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Posts Tagged ‘closure’

Of Function Scope and Lexical Scoping

Initially I meant to write an article entitled “Dirty looping in JavaScript”. The tagline of this soon to be written article was the following:

Due to Lexical Scoping and the way variables are declared and assigned values in JavaScript we have to be a bit careful when using loops.

As I was writing about loops in JavaScript I noticed that the problem was rather with Function Scope than with Lexical Scoping. And not being sure what the exact difference between Function Scope and Lexical Scoping was, I dropped my initial article in order to ask (and hopefully answer) the following questions:

What is Lexical Scoping? And how does it relate to Function Scope?

To me, Scoping is the ruleset used to lookup variable values. Especially the ones that are not declared within the current Scope. Only when you exactly know how Scoping works in your language, can you be sure about the value a variable has at any given place in your code. It is very important to understand how this is implemented in your language of choice.

Wikipedia defines Scope as follows:

Typically, scope is used to define the extent of information hiding—that is, the visibility or accessibility of variables from different parts of the program.

In JavaScript we have Function Scope and Lexical Scoping.

Function Scope means that any variable which is defined within a function is visible within that entire function. This is quite different form Block Scope, in which a variable scope is limited by the block a variable is declared in. A block is usually what you find between {curly braces} or loop variables. Block Scope is used in most of the programming languages that are currently popular. Think of a for(;;){} loop:

var i = 1;
for (var i = 0; i<10; i++){}
// block scope    -> 1
// function scope -> 10

Pretty simple, right. Now we know what Function Scope is. But what is Lexical Scoping?

Lexical Scoping defines how variable names are resolved in nested functions. Other names of Lexical Scoping are Static Scoping or Closure. It means that the scope of an inner function contains the scope of a parent function. Let’s have a look at the following example:

var text = 'Look at me';

var parent_function = function () {

  var inner_function = function () {
    var scream = '!!!';
    alert(text + ', ' + reason + scream);
  var reason = "I'm an attention whore";
  var scream = '!';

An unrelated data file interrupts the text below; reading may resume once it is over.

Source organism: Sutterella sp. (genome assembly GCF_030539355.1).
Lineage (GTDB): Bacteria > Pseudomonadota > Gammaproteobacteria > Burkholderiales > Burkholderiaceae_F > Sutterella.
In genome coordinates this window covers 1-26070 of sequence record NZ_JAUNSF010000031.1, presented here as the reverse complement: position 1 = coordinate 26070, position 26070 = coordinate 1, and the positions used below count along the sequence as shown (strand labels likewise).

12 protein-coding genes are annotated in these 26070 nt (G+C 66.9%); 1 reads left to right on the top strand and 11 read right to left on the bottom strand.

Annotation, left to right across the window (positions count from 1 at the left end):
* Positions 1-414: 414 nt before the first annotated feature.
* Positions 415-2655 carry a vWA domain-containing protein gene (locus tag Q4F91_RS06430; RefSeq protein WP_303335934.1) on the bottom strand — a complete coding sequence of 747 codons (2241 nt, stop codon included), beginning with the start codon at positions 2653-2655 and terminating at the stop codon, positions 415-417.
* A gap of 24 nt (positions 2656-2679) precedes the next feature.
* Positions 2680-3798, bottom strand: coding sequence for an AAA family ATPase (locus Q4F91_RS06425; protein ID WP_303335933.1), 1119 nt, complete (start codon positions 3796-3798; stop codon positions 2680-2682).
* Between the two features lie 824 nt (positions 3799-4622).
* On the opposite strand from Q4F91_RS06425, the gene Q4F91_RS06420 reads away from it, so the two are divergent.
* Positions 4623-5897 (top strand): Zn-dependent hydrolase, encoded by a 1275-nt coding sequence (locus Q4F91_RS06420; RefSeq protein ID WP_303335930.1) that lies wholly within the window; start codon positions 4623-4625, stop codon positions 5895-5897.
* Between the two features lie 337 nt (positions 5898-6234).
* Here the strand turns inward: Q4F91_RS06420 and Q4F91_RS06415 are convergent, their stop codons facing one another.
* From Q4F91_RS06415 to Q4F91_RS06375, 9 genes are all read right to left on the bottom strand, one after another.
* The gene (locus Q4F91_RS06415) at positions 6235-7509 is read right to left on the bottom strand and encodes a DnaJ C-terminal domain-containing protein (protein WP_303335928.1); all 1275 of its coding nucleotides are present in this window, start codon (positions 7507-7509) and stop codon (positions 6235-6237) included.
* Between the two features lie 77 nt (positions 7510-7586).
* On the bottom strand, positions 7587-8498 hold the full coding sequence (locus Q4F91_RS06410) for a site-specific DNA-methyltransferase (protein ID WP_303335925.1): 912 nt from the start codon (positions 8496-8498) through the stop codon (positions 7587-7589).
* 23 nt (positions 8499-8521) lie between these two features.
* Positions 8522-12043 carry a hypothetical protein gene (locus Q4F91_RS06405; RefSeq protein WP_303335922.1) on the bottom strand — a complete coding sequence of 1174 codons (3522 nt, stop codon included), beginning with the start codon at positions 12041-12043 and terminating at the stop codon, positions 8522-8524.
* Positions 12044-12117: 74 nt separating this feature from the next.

alert(text + scream);

// alerts the two following strings, in this order:
// "Look at me!"
// "Look at me, I'm an attention whore!!!"

Look at what happens when the inner_function is called. It needs to alert all three of the following variables: text, reason and scream.

The first variable that needs to be looked up is text. This variable is neither declared in the scope of the inner_function nor in the scope of parent_function. So it takes the globally declared text.

The second variable the alert() in the inner_function needs is reason. This variable is not declared within the inner_function. Hence it is looked for in the enclosing parent_function scope where it finds the truth about my nature. "I'm an attention whore".

The 3rd variable inner_function needs to alert() is scream. It is declared within inner_function and parent_function. The alert is called in the scope of inner_function, hence it is resolved to '!!!'.

That’s almost all you have to know about Lexical Scoping. The scope of an inner function contains the scope of a parent function.

If you bare with me for a little more, you will know it all. There is a little more to it, and that little more is what makes Lexical Scoping so powerful: inner functions contain the scope of parent functions even if the parent function has returned.

Let’s look at the following example:

var adder = function (total) {

  // the following function is returned
  // and assigned to adder
  var inner_function = function (summand) {
    total += summand;
  return inner_function;
}(0); // <- we call the annonymous function
      //    and assign the returned function to adder

adder(2); // -> 2
adder(3); // -> 5

This is possible, because in JavaScript functions are first class objects. That means that you can pass functions as arguments or they can be returned from a function. They can also be assigned to a variable or stored in an object. Anyway, the inner_function that is returned is assigned to the variable adder. And when you call adder, that is the inner_function, it has access to total due to Lexical Scoping, even though the function that had the total. total itself was declared in the scope of a function that has returned a long time ago.

Get it? How sexy is that? Simple yet beautiful!

And that’s it. You know everything there is to know about Lexical Scoping: inner functions contain the scope of parent functions even if the parent function has returned.

Tuesday, May 11th, 2010